It's interesting to note for open E tuning around the time he would have started playing his Deering (Before he used this set for low D and Eb on his 24 fretters) his gauges would have, at least for an unknown by me period of time, been 13-14-20P, 24w, 13.  I find this is a very different sound and feel and worthwhile looking into if you like playing in open E. 


I did like these strings in open E. I'll play around with them some more. Going to a 13  sounds interesting (pun not intended), I imagine it will feel stiffer to play, but I'm willing to give it a try. Is the 20P you refer to a 20 wound phosphorus string?

Dec 9, 2019 - 8:00:35 PM

87 posts since 12/15/2013

quote:
Originally posted by conic

thanks for the demo Larry and string gauges., you are very good and I appreciate your effort, i have just ordered a set to try on a recording king RK 35.

i normally sing in C, would it tune that low or will it be too twangy


There are a couple songs that I sing in C and I'm curious about this too. I'll try it out and see, I predict the strings may be a little loose with the possible loss of some volume and response. The ML-1 is in open C and I think those strings are much heavier and are all wound, this according to the GoldTone website .018w .022w .030w .040w .018w.

Dec 9, 2019 - 8:44:33 PM

18 posts since 8/20/2015

quote:
Originally posted by lfbenitez
quote:
Originally posted by Evan Swin

John would use D-E fairly often with a string set similar to that, those gauges are the exact same he states as his set for Eb in his video lessons, though around that time he would often play in Eb and D, seemingly depending on circumstance. He seemed to settle on D-Eb around the time he got his Deering 24 fret. 
It's interesting to note for open E tuning around the time he would have started playing his Deering (Before he used this set for low D and Eb on his 24 fretters) his gauges would have, at least for an unknown by me period of time, been 13-14-20P, 24w, 13.  I find this is a very different sound and feel and worthwhile looking into if you like playing in open E. 


I did like these strings in open E. I'll play around with them some more. Going to a 13  sounds interesting (pun not intended), I imagine it will feel stiffer to play, but I'm willing to give it a try. Is the 20P you refer to a 20 wound phosphorus string?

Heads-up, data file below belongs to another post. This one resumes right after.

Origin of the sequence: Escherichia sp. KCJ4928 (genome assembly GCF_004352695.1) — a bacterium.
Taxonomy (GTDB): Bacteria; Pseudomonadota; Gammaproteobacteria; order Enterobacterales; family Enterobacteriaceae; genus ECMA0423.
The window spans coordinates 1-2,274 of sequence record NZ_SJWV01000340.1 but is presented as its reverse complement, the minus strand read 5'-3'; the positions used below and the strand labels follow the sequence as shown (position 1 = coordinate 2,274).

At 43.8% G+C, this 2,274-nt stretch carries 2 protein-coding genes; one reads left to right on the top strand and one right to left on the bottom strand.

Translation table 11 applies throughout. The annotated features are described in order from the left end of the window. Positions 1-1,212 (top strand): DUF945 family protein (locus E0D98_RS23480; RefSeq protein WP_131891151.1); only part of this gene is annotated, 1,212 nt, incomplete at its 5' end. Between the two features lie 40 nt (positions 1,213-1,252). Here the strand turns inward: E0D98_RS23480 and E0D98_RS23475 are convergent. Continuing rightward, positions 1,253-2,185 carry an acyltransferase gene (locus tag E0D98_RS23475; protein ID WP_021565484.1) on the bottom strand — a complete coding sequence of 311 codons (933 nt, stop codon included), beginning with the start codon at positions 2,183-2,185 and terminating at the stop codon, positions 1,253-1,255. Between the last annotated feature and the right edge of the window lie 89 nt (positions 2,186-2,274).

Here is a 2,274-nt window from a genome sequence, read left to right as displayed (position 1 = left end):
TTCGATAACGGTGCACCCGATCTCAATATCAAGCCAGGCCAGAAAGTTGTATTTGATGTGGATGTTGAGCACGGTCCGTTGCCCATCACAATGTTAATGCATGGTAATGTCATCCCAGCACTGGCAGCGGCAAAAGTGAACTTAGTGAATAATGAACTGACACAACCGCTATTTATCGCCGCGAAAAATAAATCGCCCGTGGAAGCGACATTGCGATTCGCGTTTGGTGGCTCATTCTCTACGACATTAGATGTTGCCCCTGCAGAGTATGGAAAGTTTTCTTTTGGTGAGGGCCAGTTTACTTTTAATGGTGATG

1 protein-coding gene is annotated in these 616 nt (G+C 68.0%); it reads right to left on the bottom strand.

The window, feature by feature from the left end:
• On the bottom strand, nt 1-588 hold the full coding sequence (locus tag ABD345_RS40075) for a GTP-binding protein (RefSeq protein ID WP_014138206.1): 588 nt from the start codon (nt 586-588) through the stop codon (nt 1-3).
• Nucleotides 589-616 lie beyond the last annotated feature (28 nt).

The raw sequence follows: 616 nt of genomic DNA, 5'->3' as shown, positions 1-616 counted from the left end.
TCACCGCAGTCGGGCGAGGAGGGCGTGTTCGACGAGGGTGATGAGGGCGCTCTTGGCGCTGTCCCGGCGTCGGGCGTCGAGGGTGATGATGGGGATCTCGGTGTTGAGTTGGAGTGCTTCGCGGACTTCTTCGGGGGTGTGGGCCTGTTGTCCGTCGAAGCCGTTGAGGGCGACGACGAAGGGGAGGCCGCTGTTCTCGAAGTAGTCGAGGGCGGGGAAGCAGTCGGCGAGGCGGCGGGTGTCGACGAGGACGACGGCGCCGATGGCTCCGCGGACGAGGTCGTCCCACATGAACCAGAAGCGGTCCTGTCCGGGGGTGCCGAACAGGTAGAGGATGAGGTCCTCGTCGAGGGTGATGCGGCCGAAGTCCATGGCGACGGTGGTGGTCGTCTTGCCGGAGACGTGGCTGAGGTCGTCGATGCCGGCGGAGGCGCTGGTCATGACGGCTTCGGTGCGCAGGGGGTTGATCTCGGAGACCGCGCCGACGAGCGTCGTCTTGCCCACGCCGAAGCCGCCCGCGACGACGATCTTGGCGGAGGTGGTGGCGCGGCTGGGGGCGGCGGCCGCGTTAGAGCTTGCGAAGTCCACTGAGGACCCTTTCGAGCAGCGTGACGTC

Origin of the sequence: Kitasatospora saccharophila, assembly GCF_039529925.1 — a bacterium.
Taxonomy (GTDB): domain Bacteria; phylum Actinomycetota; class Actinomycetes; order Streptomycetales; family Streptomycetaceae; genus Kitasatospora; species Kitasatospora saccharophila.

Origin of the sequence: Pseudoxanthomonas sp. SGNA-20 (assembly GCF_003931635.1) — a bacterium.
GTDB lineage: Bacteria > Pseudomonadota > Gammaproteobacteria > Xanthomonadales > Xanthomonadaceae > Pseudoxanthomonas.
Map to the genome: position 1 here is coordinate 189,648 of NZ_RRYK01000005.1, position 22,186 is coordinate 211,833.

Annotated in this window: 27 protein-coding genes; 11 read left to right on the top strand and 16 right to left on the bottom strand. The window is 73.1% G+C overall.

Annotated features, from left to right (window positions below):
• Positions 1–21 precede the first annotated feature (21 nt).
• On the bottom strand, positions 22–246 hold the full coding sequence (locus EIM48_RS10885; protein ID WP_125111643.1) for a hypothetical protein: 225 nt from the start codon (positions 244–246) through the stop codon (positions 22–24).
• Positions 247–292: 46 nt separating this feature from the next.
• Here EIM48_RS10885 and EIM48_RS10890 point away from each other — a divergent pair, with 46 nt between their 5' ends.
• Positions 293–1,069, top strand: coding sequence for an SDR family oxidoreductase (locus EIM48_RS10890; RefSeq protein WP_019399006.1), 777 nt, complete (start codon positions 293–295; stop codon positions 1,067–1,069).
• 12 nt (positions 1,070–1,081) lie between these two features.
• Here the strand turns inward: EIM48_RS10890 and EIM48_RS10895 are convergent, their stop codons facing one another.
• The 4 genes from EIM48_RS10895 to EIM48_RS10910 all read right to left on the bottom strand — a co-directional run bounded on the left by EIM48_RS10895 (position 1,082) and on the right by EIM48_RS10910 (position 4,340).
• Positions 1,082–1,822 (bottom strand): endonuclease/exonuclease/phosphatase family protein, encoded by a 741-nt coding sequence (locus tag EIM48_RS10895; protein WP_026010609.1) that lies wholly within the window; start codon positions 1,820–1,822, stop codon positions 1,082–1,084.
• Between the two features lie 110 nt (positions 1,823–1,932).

It's actually a plain 20. The 13s and the plain 20 are fairly heavy, but I don't find either the 13 or the plain 20 to be terribly taught. The plain 20 is however a much different feel. I personally much prefer 13's and the plain 20 for E tuning as it has a certain tone which I find very different from the standard set. I'd say if you like that darker sound, the standard Hartford/Julia Belle are good for it, but what I would call the 'Late 80s Hartford' set (13-14-20p-24w-13) seems to get a brighter, even more standard tuning sound to it. 

Edited by - Evan Swin on 12/09/2019 20:50:44

Dec 9, 2019 - 8:49:17 PM

18 posts since 8/20/2015

quote:
Originally posted by lfbenitez
quote:
Originally posted by conic

thanks for the demo Larry and string gauges., you are very good and I appreciate your effort, i have just ordered a set to try on a recording king RK 35.

i normally sing in C, would it tune that low or will it be too twangy


There are a couple songs that I sing in C and I'm curious about this too. I'll try it out and see, I predict the strings may be a little loose with the possible loss of some volume and response. The ML-1 is in open C and I think those strings are much heavier and are all wound, this according to the GoldTone website .018w .022w .030w .040w .018w.


I have tried them in C and found it manageable in a just fooling around sense, but really much too loose. I don't think you have to go down that low to get a good fit for low C, if I had to guess the ML-1 uses those to get a really really low sound by having all wound strings in heavy guages. I really like the standard Hartford set of 10-12-14-22-10, and the low D sets are nice where they are for that Eb area, so maybe 14-16-22-26-14 or something to that effect could be a good compromise for C?

Dec 9, 2019 - 9:32:22 PM

87 posts since 12/15/2013

quote:
Originally posted by Evan Swin

 


It's actually a plain 20. The 13s and the plain 20 are fairly heavy, but I don't find either the 13 or the plain 20 to be terribly taught. The plain 20 is however a much different feel. I personally much prefer 13's and the plain 20 for E tuning as it has a certain tone which I find very different from the standard set. I'd say if you like that darker sound, the standard Hartford/Julia Belle are good for it, but what I would call the 'Late 80s Hartford' set (13-14-20p-24w-13) seems to get a brighter, even more standard tuning sound to it. 


Excellent, thanks for additional detail on the 'Late 80's Harford' set. Perhaps I'll have one banjo with the "standard" low strung set and one with the 'Late 80's' set. :-) 

Dec 9, 2019 - 9:35:10 PM

87 posts since 12/15/2013

quote:
Originally posted by Evan Swin